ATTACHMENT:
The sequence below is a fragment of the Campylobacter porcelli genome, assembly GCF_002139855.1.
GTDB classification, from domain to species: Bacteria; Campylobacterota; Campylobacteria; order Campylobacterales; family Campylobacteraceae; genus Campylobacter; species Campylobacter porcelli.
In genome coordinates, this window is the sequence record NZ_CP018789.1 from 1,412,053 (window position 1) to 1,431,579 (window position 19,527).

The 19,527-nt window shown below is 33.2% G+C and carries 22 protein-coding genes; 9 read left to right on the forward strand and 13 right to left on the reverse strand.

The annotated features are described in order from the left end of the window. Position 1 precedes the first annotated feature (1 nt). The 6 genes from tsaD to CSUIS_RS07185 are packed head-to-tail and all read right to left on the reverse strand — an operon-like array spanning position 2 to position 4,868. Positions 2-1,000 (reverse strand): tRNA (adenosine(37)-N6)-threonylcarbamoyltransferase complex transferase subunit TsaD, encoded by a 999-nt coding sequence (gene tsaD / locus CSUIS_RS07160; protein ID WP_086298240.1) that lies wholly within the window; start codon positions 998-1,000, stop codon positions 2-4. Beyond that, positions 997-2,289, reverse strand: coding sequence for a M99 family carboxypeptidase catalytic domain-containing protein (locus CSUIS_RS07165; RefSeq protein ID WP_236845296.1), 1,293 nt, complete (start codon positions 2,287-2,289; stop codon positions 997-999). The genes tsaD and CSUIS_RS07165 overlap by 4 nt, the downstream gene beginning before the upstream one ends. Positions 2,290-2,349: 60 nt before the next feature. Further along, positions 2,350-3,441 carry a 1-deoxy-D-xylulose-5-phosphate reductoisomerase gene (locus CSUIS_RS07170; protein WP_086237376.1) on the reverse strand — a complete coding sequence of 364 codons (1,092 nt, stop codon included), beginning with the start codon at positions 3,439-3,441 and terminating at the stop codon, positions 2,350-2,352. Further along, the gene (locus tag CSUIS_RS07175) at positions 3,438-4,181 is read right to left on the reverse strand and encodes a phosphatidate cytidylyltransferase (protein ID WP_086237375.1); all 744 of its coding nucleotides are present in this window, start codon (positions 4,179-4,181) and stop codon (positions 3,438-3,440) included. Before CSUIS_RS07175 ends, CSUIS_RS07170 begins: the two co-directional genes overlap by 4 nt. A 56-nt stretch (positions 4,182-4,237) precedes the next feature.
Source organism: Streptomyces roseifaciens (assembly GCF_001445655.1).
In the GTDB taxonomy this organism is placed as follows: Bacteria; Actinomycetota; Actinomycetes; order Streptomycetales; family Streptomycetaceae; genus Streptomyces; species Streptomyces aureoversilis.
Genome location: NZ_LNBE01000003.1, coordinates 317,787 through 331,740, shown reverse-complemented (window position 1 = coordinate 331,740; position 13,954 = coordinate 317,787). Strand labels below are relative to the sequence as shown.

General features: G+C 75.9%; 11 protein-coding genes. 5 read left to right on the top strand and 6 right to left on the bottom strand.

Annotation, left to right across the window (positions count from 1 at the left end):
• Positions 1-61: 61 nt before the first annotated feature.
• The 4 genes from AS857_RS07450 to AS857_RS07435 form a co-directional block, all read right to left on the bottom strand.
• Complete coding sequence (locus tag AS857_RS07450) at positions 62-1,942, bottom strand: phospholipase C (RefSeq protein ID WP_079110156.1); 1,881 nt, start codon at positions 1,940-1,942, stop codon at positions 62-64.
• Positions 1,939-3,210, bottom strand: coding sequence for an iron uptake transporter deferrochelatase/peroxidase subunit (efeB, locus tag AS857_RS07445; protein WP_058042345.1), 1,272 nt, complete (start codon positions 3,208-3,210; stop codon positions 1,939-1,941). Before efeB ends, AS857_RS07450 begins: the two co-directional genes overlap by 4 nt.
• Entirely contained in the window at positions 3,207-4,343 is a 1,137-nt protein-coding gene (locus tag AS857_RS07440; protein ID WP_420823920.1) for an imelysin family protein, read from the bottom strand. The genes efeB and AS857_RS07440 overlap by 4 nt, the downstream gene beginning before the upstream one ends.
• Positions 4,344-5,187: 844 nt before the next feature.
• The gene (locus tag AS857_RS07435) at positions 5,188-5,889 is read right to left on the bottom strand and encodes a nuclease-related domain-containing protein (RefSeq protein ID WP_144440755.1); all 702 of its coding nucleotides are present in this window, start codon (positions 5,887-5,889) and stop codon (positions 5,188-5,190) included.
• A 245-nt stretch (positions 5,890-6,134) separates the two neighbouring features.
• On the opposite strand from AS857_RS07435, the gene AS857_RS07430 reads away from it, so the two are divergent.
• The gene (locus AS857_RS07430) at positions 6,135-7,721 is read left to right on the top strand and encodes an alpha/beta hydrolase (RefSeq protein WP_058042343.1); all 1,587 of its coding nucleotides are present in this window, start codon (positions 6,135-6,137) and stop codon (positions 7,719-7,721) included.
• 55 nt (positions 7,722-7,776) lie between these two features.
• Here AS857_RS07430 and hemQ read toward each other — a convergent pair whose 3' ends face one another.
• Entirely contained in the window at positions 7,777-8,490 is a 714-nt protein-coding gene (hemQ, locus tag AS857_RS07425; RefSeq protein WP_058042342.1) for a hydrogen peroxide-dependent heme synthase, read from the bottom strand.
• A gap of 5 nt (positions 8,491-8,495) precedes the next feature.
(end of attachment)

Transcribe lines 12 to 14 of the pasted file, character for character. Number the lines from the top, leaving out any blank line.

• The 4 genes from AS857_RS07450 to AS857_RS07435 form a co-directional block, all read right to left on the bottom strand.
• Complete coding sequence (locus tag AS857_RS07450) at positions 62-1,942, bottom strand: phospholipase C (RefSeq protein ID WP_079110156.1); 1,881 nt, start codon at positions 1,940-1,942, stop codon at positions 62-64.
• Positions 1,939-3,210, bottom strand: coding sequence for an iron uptake transporter deferrochelatase/peroxidase subunit (efeB, locus tag AS857_RS07445; protein WP_058042345.1), 1,272 nt, complete (start codon positions 3,208-3,210; stop codon positions 1,939-1,941). Before efeB ends, AS857_RS07450 begins: the two co-directional genes overlap by 4 nt.